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Police Responses to Officer-Involved Shootings

NCJ Number
Date Published
138 pages
This study reviews previous research on police officers' responses when they are involved in shootings, describes the research procedures used in the current study, provides sketches of the officers who participated in the current study and of the incidents in which they shot someone, details officers' experiences during and after their shootings, and concludes with a discussion of the academic and policy ramifications of these findings.
Previous research has indicated that during shootings officers sometimes experience sensory distortions such as tunnel vision, auditory blunting, and altered perceptions of time. Regarding post-shooting responses, officers have reported a variety of short-term and long-term reactions that can include recurrent thoughts about the incident, a sense of numbness, difficulty sleeping, sadness, crying, and nausea. The current research consisted of interviews with 80 municipal and county police officers who reported on 113 separate cases in which they shot someone during the course of their careers. Perhaps the single most salient point from this study is that the act of shooting another person did not typically produce lasting disruption in the lives of the officers studied. Officers involved in more than half of the shootings reported no negative psychological, emotional, or physical responses after one week had passed since the incident. The percentage of cases in which officers were reaction-free increased to nearly two-thirds at the three-month mark. It is evident that officers in the current study were far less likely to suffer protracted problems than were their peers who participated in previous research. Possible reasons for this difference are explored. Implications of these findings are drawn for mental health protocols following police shootings and for general departmental policies and procedures following an officer shooting. 15 tables, 8 figures, the study questionnaire, and 24 references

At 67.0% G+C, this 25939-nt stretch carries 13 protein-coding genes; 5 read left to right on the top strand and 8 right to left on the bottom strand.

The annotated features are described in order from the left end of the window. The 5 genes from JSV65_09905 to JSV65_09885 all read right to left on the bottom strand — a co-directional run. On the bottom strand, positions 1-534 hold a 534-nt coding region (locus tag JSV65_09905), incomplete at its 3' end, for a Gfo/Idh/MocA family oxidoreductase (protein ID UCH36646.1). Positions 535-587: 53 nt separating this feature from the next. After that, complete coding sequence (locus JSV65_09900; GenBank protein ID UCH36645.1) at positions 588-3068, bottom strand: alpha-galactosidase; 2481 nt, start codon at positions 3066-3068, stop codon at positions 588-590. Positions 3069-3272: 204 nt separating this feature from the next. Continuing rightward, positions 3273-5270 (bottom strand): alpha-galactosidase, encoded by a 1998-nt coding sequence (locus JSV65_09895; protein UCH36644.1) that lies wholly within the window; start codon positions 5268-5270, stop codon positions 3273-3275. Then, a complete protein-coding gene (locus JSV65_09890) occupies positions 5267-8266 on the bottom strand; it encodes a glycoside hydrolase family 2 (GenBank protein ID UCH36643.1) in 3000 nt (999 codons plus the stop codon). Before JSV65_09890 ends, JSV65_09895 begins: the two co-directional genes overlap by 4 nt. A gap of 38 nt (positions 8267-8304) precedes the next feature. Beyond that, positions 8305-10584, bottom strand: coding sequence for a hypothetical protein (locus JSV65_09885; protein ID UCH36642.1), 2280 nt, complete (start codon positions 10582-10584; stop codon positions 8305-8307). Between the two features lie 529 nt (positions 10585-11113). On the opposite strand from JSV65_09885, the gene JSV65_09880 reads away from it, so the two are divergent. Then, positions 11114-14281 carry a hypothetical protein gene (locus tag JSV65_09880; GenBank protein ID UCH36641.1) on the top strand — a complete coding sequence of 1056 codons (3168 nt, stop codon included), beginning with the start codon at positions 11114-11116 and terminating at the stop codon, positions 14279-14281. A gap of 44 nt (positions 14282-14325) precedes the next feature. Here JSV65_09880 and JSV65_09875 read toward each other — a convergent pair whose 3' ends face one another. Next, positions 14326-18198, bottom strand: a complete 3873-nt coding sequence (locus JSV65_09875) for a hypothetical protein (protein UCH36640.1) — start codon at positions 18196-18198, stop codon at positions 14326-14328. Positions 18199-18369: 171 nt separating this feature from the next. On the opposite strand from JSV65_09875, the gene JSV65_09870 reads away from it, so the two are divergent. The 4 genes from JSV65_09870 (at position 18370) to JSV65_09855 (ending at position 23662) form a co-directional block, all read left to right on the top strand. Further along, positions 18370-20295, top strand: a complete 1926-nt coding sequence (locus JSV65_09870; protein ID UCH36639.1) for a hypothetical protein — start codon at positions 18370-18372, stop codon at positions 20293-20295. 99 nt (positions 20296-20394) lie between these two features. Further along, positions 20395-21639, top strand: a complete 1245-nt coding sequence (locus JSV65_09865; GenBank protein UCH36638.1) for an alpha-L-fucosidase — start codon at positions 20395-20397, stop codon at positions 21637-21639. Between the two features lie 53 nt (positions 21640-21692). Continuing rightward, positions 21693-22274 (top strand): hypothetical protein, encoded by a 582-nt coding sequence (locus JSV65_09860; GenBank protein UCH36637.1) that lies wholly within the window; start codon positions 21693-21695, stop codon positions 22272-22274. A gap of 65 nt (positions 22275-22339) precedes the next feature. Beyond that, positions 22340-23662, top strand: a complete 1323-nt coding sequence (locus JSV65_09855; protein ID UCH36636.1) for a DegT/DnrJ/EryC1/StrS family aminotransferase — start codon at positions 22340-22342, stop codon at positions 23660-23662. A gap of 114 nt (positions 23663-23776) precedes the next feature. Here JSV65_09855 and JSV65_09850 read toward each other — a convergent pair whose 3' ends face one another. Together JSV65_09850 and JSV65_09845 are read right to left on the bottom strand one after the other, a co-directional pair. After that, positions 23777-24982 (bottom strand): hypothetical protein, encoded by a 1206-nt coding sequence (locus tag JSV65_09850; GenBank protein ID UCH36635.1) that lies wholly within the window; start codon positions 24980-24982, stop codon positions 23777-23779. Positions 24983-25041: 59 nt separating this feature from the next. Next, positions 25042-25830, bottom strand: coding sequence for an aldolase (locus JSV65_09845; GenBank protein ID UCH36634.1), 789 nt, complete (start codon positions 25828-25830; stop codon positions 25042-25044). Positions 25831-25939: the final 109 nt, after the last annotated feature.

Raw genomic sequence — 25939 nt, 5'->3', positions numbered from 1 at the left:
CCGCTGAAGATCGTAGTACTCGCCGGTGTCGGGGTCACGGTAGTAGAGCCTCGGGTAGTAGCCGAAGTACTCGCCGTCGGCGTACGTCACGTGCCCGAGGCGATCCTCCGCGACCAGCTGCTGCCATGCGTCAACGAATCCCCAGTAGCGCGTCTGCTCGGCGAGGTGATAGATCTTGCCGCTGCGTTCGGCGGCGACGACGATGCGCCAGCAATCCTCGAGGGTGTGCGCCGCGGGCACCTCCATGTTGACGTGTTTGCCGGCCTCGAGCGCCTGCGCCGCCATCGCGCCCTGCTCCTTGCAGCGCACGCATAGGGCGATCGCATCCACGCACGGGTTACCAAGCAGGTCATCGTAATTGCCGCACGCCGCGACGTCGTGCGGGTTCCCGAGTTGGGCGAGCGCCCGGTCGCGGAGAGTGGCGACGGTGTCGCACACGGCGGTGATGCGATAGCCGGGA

Date Published: January 1, 2001